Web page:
Copyright © 1970 by H. M. Maitzen, A. Moffat, and H. E. Schuster (La Silla, Chile)
This image was obtained by H. M. Maitzen, A. Moffat, and H. E. Schuster (European Southern Observatory, La Silla, Chile) on 1970 May 23.97. It is a 10-minute exposure using a Leica M3 camera attached to a 24-inch reflector. The bright object on the right-hand side of the image is Venus, which was overexposed during the exposure. Special thanks go to Graeme L. White for bringing this image to my attention, Roger Sinnott of Sky and Telescope for providing the scanned image, and Dr. Maitzen for giving me permission to use this image on my web site.
Graeme L. White (Barrack Point, New South Wales) discovered this comet with 12x50 binoculars on 1970 May 18.32. He said the head was starlike, with a magnitude of 1-2, while a tail extended about one degree. White tried to confirm his discovery from Sydney Observatory on May 19.33, but, although he strongly suspected seeing the comet, city lights prevented him from being sure. White finally confirmed his discovery on May 20.33, with both binoculars and the naked eye. He estimated the magnitude as 2, and said the tail extended over 10 degrees. His estimated positions indicated a rapid eastward motion. Dr. Harley Wood (Sydney Observatory) sent a cable to the Central Bureau on May 21. A few hours after receiving this cable, the Central Bureau received a cable from Tananarive, Malagasy Republic, reporting the discovery of a comet by Air France pilot Emilio Ortiz (Orly, France) on May 21.63. Ortiz estimated the magnitude as 0.5-1.0, and estimated the tail length as 5 to 8 degrees. Based on White's two rough positions, the Central Bureau sent out an extrapolated ephemeris to Argentina, South Africa, Australia, New Zealand, and the southern United States. On May 22, Karl Simmons and R. Sweetsir (Florida) could not detect the comet, and in Arizona, Elizabeth Roemer and others also failed to detect it. More than two days passed without additional word of the comet, but finally Betty Mintz (U.S. Naval Observatory, Washington, D.C.) relayed a report from V. M. Blanco (Cerro Tololo Interamerican Observatory) that Carlos Bolelli (Cerro Tololo) had discovered a bright comet on May 21.95. Bolelli said the head was then below the horizon and no position could be obtained; however, on May 22.97, he again saw the comet and gave a rough position. He estimated the magnitude as 1 and said the tail was 10 degrees long.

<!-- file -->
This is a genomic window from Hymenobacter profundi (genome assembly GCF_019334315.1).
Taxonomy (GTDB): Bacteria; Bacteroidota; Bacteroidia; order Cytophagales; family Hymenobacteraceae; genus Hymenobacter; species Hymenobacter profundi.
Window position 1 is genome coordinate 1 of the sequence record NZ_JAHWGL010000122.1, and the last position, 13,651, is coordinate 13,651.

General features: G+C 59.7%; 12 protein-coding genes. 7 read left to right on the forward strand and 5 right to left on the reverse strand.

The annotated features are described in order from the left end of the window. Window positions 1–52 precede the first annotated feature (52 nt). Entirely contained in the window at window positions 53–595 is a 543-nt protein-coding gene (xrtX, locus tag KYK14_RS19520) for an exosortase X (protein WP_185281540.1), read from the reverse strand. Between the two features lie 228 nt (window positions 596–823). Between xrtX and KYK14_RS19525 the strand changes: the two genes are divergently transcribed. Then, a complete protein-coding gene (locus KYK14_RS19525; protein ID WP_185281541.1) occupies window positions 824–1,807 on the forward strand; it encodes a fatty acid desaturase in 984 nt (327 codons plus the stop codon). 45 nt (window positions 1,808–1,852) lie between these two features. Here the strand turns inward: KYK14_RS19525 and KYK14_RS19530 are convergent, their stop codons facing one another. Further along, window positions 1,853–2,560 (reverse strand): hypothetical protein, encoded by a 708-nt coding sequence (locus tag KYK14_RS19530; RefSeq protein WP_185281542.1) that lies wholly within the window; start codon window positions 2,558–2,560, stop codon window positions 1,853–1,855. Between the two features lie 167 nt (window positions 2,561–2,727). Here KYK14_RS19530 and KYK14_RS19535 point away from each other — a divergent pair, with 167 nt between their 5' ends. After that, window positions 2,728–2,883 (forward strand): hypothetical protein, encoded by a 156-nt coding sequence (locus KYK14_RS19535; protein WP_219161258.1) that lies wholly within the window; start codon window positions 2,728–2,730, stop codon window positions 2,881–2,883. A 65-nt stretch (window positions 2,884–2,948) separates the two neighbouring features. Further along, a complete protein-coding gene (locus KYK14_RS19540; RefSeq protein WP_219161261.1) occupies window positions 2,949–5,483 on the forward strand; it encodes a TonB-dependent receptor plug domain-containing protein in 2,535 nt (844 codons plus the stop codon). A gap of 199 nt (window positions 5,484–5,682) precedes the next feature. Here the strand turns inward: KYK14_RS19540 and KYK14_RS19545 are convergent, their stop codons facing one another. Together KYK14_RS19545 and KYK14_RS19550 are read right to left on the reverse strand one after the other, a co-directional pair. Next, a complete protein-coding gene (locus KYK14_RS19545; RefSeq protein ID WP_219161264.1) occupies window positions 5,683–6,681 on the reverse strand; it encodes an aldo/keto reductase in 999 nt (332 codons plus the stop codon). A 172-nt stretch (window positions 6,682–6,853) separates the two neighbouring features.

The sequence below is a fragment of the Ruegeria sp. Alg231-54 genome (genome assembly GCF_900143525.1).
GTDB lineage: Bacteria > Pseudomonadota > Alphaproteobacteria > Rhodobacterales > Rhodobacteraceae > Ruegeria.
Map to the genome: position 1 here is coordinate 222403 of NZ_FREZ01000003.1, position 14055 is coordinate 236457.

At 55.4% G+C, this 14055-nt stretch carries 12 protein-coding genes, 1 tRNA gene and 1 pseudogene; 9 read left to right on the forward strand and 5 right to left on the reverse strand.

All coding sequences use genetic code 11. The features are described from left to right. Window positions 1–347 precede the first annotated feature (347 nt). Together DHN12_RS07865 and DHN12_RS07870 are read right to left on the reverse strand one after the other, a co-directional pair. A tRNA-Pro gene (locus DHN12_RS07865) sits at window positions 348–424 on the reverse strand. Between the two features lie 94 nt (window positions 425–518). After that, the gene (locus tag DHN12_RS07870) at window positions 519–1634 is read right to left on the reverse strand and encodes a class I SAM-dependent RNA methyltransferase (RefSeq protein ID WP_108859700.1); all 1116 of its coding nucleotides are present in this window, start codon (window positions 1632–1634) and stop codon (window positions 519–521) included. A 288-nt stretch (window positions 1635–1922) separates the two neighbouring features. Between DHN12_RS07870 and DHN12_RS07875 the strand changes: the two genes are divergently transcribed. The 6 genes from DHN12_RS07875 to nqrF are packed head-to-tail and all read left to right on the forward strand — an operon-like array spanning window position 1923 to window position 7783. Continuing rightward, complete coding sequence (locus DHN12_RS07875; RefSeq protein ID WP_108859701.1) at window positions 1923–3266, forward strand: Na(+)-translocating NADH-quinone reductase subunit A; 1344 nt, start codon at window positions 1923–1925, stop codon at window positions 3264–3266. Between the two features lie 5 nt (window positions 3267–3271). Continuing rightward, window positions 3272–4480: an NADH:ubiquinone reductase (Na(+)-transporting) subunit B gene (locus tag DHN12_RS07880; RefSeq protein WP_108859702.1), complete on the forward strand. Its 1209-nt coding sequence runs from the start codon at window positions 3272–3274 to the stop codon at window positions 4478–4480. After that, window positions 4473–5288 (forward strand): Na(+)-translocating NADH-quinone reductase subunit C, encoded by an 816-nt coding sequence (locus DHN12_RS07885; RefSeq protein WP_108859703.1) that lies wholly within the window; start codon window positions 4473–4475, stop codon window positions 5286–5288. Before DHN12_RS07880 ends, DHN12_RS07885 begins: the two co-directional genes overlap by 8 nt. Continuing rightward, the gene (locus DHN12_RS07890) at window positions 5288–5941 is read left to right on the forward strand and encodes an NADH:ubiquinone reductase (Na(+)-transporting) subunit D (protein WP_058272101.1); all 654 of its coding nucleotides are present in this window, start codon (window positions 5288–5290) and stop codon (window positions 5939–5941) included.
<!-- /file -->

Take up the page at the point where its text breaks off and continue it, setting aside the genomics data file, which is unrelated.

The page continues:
A large number of independent discoveries were also reported during the next few days.
- Alberto O. Bernhardt (a student at Lucas González, Argentina) accidentally found the comet on May 22.9 and noted a narrow tail.
- H. M. Maitzen and Hans-Emil Schuster (European Southern Observatory) discovered the comet on May 22.96, then subsequently learned that F. Gomez (a technician in charge of meteorological observations at the observatory) observed the comet's tail on May 21.9.
- Stewart (110km north of Wellington) discovered the comet on May 23.25. He said the tail extended at least 10 degrees.
- F. W. Gerber (Lucas González, Argentina) discovered the comet on May 23.9. He said the tail extended 15 degrees.
- H. Potter (National Observatory, Santiago) discovered the comet on May 23.95. A few minutes later he estimated the magnitude as 4 and said the tail extended over one degree.
- An independent discovery was made by Jorge Balseiro Savio (Mercedes, Uruguay) on May 23.96. He estimated the magnitude as 3-4, and said a tail extended 15 to 20 degrees.
- G. N. Sprott (Smithsonian Astrophysical Observatory station at Woomera, South Australia) discovered the comet on May 24.38. He said his photograph revealed a stellar head of magnitude 4, and two tails, the southern one bright and straight and the northern one much fainter and curving to the north. Sprott said the tail was visually estimated as 12 degrees long.
- Kellie (Port Hedland, Western Australia) discovered the comet on May 24.45.
Numerous observations were obtained on May 24. Although most observers were in agreement that the comet's tail was 12 to 15 degrees long, estimates of the brightness ranged from 1 to 4, possibly because of the relatively low altitude. The tail was described as narrow near the coma, but becoming slightly wider and diffuse near the end. There was a starlike nucleus within the coma.
As May came to an end, observers' estimates of the comet's brightness were in better agreement, with values between magnitudes 5 and 6. Also in agreement was the fact that the tail length had declined to about 5 to 7 degrees. B. G. Marsden (Central Bureau for Astronomical Telegrams) computed the first rough orbit before the month ended. He said early positions were inconsistent, but he suspected the comet was a Kreutz sungrazer. By assuming the direction of perihelion he determined a perihelion date of May 14.5 and a perihelion distance of 0.0090 AU.
As June began the comet continued its fading and became more diffuse. Magnitude estimates ranged from 6 to 8 on the 1st and 2nd, to 7 to 8.5 by the 6th. The tail length may have been as great 7 degrees on the 1st, but dropped to just over 2 degrees by the 6th. Part of the brightness and tail length decline were due to the increasing moonlight. Subsequently, the comet was last detected on June 7.34 by M. V. Jones. He described it as a faint, ill-defined nebulosity. The observation was made with a 20-cm reflector under good observing conditions, although there was some interference from moonlight.
As precise positions continued to come in, Marsden continued to revise the comet's orbit and confirmed his suspicion that it was a sungrazer. His first revision came on June 18 and another came on July 19. On the latter date he determined the perihelion date as May 14.49 and the perihelion distance of 0.0089 AU.
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